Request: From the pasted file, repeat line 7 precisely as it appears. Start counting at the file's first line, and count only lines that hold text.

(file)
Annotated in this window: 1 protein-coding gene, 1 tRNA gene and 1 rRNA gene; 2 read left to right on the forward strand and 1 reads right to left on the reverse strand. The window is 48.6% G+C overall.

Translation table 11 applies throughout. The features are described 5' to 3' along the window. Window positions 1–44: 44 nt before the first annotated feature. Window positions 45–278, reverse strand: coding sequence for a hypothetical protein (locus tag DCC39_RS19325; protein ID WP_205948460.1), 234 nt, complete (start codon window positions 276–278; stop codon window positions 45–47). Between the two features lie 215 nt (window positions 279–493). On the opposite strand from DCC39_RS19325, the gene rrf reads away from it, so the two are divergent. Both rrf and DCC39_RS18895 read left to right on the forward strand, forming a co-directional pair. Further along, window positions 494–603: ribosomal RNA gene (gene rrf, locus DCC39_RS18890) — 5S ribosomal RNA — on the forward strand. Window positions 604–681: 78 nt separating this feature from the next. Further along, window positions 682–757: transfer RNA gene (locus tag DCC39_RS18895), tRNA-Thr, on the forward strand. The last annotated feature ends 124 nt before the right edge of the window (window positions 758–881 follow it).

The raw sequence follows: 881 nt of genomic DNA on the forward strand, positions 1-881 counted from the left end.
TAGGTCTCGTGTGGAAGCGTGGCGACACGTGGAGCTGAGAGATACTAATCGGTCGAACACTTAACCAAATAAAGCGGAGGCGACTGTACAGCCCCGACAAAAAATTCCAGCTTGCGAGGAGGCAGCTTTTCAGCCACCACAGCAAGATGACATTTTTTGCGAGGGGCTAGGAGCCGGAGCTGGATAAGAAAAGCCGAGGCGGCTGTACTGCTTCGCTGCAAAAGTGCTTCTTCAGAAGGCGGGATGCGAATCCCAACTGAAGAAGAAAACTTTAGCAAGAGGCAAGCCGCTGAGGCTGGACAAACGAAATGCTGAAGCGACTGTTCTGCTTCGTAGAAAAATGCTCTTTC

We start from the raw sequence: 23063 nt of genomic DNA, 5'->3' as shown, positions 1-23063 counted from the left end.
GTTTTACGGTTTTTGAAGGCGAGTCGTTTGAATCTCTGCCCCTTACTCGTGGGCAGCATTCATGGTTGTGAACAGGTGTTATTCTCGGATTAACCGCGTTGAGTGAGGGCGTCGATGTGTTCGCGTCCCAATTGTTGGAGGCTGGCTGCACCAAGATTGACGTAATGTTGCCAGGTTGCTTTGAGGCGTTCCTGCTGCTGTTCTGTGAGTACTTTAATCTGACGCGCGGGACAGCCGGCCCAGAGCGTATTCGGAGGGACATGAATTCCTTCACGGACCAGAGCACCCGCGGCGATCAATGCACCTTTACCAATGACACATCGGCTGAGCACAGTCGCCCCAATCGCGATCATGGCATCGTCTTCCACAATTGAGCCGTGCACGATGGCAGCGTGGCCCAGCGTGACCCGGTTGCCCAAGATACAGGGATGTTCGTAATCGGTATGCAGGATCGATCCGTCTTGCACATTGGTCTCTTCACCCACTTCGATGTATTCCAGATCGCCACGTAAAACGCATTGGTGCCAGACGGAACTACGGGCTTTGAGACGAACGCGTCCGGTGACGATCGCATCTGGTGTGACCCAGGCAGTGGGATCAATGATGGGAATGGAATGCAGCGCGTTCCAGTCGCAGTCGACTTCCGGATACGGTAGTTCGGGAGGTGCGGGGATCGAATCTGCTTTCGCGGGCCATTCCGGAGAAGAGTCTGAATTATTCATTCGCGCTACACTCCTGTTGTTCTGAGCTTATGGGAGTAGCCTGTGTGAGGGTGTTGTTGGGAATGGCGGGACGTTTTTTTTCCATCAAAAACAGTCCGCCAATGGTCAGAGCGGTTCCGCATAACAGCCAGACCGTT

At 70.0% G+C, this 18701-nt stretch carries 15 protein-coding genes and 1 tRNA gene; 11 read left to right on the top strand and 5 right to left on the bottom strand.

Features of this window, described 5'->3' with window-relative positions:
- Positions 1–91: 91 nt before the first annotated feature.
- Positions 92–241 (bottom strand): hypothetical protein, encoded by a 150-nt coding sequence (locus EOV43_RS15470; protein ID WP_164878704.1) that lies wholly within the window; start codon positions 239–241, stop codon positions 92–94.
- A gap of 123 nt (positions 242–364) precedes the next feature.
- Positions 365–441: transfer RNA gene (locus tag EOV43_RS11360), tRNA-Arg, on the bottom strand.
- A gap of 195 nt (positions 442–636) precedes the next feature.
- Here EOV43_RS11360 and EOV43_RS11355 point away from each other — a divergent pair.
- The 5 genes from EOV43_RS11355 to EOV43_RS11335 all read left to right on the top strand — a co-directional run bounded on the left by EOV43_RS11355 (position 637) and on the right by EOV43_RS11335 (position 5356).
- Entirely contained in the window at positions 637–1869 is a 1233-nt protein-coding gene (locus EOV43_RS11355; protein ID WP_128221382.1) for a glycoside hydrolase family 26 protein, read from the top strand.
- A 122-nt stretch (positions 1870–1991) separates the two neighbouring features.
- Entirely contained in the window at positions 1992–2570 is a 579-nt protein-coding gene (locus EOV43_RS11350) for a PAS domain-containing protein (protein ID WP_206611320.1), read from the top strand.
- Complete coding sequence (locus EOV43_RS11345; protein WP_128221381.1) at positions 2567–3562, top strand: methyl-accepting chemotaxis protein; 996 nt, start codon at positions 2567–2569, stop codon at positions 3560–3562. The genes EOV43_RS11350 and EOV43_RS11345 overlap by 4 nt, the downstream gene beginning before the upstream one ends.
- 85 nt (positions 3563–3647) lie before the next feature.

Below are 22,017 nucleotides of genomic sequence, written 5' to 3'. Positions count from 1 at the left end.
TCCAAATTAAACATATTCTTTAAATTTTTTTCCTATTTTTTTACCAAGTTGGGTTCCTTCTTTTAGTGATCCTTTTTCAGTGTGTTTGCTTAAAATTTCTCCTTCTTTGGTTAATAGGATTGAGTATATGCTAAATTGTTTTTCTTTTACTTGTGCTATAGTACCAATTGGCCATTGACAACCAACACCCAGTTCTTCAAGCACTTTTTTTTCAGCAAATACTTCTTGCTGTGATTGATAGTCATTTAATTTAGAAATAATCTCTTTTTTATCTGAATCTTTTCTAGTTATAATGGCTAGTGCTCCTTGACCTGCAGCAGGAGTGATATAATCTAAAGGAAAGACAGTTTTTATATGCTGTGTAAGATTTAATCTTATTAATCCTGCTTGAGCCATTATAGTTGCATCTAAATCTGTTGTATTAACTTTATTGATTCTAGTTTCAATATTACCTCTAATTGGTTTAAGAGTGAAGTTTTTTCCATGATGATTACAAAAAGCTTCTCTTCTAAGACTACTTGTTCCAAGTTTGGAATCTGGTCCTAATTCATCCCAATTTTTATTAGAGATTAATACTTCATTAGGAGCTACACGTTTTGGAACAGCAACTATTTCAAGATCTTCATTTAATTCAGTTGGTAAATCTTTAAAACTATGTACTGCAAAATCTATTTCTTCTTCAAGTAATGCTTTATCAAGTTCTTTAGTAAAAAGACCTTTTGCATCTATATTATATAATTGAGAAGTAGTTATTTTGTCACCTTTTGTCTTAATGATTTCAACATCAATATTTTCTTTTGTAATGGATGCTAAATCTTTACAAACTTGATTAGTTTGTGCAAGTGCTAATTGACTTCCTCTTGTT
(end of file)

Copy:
At 70.0% G+C, this 18701-nt stretch carries 15 protein-coding genes and 1 tRNA gene; 11 read left to right on the top strand and 5 right to left on the bottom strand.